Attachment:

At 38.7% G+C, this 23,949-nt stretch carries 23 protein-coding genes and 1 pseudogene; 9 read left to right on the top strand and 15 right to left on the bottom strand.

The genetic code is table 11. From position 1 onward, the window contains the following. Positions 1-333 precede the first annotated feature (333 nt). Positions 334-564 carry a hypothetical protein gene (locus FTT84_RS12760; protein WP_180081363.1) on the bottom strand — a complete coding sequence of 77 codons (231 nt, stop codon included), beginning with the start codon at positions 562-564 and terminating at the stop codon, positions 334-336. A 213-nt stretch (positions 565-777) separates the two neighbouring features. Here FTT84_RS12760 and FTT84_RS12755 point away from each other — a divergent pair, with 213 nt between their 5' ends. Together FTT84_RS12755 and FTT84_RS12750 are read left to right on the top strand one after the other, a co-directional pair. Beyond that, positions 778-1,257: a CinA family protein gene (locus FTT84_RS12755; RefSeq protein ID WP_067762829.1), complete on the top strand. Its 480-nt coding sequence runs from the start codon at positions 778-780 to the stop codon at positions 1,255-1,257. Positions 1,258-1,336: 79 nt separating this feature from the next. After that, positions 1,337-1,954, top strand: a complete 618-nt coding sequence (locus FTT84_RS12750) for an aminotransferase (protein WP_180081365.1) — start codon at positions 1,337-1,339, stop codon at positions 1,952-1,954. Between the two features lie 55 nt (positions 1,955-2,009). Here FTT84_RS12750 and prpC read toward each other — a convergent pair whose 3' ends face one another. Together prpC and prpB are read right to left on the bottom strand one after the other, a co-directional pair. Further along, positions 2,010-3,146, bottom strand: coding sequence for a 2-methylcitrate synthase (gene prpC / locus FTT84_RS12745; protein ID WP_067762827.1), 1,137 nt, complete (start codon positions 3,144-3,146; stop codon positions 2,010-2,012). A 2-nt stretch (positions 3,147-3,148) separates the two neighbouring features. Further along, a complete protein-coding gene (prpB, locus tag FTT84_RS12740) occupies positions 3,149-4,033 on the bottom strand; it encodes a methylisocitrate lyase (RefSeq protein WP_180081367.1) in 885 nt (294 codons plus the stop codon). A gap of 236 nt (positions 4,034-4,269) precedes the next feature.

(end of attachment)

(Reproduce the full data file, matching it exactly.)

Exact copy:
At 38.7% G+C, this 23,949-nt stretch carries 23 protein-coding genes and 1 pseudogene; 9 read left to right on the top strand and 15 right to left on the bottom strand.

The genetic code is table 11. From position 1 onward, the window contains the following. Positions 1-333 precede the first annotated feature (333 nt). Positions 334-564 carry a hypothetical protein gene (locus FTT84_RS12760; protein WP_180081363.1) on the bottom strand — a complete coding sequence of 77 codons (231 nt, stop codon included), beginning with the start codon at positions 562-564 and terminating at the stop codon, positions 334-336. A 213-nt stretch (positions 565-777) separates the two neighbouring features. Here FTT84_RS12760 and FTT84_RS12755 point away from each other — a divergent pair, with 213 nt between their 5' ends. Together FTT84_RS12755 and FTT84_RS12750 are read left to right on the top strand one after the other, a co-directional pair. Beyond that, positions 778-1,257: a CinA family protein gene (locus FTT84_RS12755; RefSeq protein ID WP_067762829.1), complete on the top strand. Its 480-nt coding sequence runs from the start codon at positions 778-780 to the stop codon at positions 1,255-1,257. Positions 1,258-1,336: 79 nt separating this feature from the next. After that, positions 1,337-1,954, top strand: a complete 618-nt coding sequence (locus FTT84_RS12750) for an aminotransferase (protein WP_180081365.1) — start codon at positions 1,337-1,339, stop codon at positions 1,952-1,954. Between the two features lie 55 nt (positions 1,955-2,009). Here FTT84_RS12750 and prpC read toward each other — a convergent pair whose 3' ends face one another. Together prpC and prpB are read right to left on the bottom strand one after the other, a co-directional pair. Further along, positions 2,010-3,146, bottom strand: coding sequence for a 2-methylcitrate synthase (gene prpC / locus FTT84_RS12745; protein ID WP_067762827.1), 1,137 nt, complete (start codon positions 3,144-3,146; stop codon positions 2,010-2,012). A 2-nt stretch (positions 3,147-3,148) separates the two neighbouring features. Further along, a complete protein-coding gene (prpB, locus tag FTT84_RS12740) occupies positions 3,149-4,033 on the bottom strand; it encodes a methylisocitrate lyase (RefSeq protein WP_180081367.1) in 885 nt (294 codons plus the stop codon). A gap of 236 nt (positions 4,034-4,269) precedes the next feature.